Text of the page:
Mode locked solid state laser sources for optical coherence tomography

Brett E. Bouma, Guillermo J. Tearney, Stephen A. Boppart, Boris Golubovic, Igor P. Bilinsky, Mark E. Brezinski, James G. Fujimoto

Research output: Contribution to journalConference articlepeer-review


A high speed technique for performing 'optical biopsies,' or optical diagnostic imaging of in vivo tissue architectural morphology, would greatly enhance the diagnosis and clinical management of many diseases. Optical coherence tomography (OCT) is a novel optical imaging technique that uses low coherence interferometry to obtain micron scale, cross- sectional images of biological systems. OCT was initially applied in ophthalmology to provide high resolution, cross sectional, tomographic images of the transparent structures in the eye and clinical studies show that OCT has considerable promise for the diagnosis of a wide range of retinal macular diseases. OCT imaging in other human tissues is more difficult due to optical scattering. However, recent in vitro studies have shown that OCT can image architectural morphology in highly optically scattering tissues. One of the key technological issues for OCT in optical biopsy is the development of low coherence laser sources. Essential attributes of a clinically viable light source for OCT include high single-transverse-mode power, short coherence length, and a central wavelength optimal for deep penetration within human tissue. Passively mode locked solid state lasers based on Ti:Al2O3 and Cr:Mg 2SiO4 are capable of providing hundreds of milliwatts of single-transverse mode light with coherence lengths as short as 1.8 microns. We present recent developments in the optimization of mode locked solid state lasers for application to OCT and demonstrate the resulting capability to enable fast acquisition of high resolution tomographic images.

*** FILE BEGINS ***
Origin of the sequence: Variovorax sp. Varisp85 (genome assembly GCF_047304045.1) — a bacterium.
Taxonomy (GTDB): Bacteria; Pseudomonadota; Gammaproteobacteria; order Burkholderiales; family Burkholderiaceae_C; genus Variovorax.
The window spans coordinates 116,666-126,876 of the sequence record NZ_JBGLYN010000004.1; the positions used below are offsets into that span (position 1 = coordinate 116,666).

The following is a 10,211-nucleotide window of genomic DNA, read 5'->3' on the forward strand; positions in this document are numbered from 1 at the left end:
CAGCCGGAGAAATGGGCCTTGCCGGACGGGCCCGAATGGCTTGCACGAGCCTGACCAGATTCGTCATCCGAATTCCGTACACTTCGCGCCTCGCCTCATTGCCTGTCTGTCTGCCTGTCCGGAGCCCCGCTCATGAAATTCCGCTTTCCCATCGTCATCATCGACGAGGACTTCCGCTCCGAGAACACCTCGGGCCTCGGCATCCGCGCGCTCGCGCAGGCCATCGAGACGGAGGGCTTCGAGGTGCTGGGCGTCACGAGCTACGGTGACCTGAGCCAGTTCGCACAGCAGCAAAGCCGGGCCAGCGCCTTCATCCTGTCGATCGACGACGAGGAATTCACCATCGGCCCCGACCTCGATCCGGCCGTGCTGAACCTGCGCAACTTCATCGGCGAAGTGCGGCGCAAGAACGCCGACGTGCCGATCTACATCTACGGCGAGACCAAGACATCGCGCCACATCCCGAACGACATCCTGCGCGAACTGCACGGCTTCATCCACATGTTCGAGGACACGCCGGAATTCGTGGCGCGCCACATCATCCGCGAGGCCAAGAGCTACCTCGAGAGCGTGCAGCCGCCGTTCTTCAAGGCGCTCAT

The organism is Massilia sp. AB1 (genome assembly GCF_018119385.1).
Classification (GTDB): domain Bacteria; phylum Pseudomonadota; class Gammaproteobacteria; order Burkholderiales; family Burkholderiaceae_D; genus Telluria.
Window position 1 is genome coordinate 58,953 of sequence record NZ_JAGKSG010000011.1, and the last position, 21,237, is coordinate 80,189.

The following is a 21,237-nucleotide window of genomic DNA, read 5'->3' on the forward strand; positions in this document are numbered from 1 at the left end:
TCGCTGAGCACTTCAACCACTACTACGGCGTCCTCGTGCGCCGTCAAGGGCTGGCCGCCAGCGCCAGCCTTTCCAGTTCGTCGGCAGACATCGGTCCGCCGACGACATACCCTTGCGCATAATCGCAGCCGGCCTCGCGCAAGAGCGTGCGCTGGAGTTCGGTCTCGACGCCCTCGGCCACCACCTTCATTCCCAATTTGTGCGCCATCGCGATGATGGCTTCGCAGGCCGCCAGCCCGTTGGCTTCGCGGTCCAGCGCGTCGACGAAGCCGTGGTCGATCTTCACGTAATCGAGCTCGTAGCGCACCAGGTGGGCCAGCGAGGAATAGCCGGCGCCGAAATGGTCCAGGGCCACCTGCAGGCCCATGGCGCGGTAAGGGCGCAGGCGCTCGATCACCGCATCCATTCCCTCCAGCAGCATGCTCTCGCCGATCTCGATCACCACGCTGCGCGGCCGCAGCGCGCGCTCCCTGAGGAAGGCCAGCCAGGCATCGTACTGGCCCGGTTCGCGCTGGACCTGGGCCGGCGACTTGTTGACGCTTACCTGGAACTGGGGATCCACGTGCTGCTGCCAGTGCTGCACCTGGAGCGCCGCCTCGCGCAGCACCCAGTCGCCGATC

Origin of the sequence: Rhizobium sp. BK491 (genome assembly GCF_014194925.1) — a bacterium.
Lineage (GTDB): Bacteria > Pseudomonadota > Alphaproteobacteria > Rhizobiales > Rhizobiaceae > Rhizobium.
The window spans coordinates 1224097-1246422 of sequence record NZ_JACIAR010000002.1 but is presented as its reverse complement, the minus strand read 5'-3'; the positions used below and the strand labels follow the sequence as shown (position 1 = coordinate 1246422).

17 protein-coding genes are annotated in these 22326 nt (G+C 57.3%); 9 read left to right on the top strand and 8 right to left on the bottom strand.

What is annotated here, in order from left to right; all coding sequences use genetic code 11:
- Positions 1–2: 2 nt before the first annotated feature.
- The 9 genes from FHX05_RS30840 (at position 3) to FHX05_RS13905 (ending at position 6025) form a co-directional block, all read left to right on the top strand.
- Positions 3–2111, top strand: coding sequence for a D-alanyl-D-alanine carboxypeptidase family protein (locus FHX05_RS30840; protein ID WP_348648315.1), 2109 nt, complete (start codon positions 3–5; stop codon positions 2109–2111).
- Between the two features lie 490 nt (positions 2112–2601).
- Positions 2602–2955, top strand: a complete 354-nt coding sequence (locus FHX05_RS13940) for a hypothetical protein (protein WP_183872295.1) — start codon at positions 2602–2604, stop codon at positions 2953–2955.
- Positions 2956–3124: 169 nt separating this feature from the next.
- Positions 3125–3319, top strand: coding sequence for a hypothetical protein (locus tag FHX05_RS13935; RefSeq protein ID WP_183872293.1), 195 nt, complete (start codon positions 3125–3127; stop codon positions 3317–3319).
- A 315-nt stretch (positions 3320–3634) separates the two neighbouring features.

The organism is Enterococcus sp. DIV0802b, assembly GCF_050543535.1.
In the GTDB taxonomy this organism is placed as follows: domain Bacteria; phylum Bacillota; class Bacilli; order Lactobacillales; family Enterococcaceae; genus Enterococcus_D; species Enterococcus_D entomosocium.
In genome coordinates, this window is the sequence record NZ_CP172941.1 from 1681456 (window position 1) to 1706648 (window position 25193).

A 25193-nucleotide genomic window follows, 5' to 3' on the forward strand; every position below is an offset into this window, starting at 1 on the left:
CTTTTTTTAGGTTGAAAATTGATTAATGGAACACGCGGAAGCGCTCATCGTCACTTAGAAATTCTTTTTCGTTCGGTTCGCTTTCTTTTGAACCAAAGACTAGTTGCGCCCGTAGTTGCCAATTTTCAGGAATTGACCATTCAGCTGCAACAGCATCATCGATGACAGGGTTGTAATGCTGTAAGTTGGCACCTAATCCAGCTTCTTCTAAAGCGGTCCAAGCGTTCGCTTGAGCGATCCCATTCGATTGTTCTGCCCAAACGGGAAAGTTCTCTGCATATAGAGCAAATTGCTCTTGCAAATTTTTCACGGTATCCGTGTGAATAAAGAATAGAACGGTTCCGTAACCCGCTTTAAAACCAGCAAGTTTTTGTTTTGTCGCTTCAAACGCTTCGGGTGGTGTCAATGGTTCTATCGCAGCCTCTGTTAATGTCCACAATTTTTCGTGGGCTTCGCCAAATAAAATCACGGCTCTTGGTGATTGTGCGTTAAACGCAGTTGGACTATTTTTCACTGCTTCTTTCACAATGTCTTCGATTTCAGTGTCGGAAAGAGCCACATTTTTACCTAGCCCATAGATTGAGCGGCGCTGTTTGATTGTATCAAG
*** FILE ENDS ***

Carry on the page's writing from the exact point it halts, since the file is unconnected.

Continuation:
Original languageEnglish (US)
Pages (from-to)37-44
Number of pages8
JournalProceedings of SPIE - The International Society for Optical Engineering
StatePublished - 1997
Externally publishedYes
EventCoherence Domain Optical Methods in Biomedical Science and Clinical Applications - San Jose, CA, United States
Duration: Feb 12 1997Feb 12 1997


  • Medical imaging
  • Optical coherence tomography
  • Tomography
  • Ultrafast lasers

ASJC Scopus subject areas

  • Electronic, Optical and Magnetic Materials
  • Condensed Matter Physics
  • Computer Science Applications
  • Applied Mathematics
  • Electrical and Electronic Engineering


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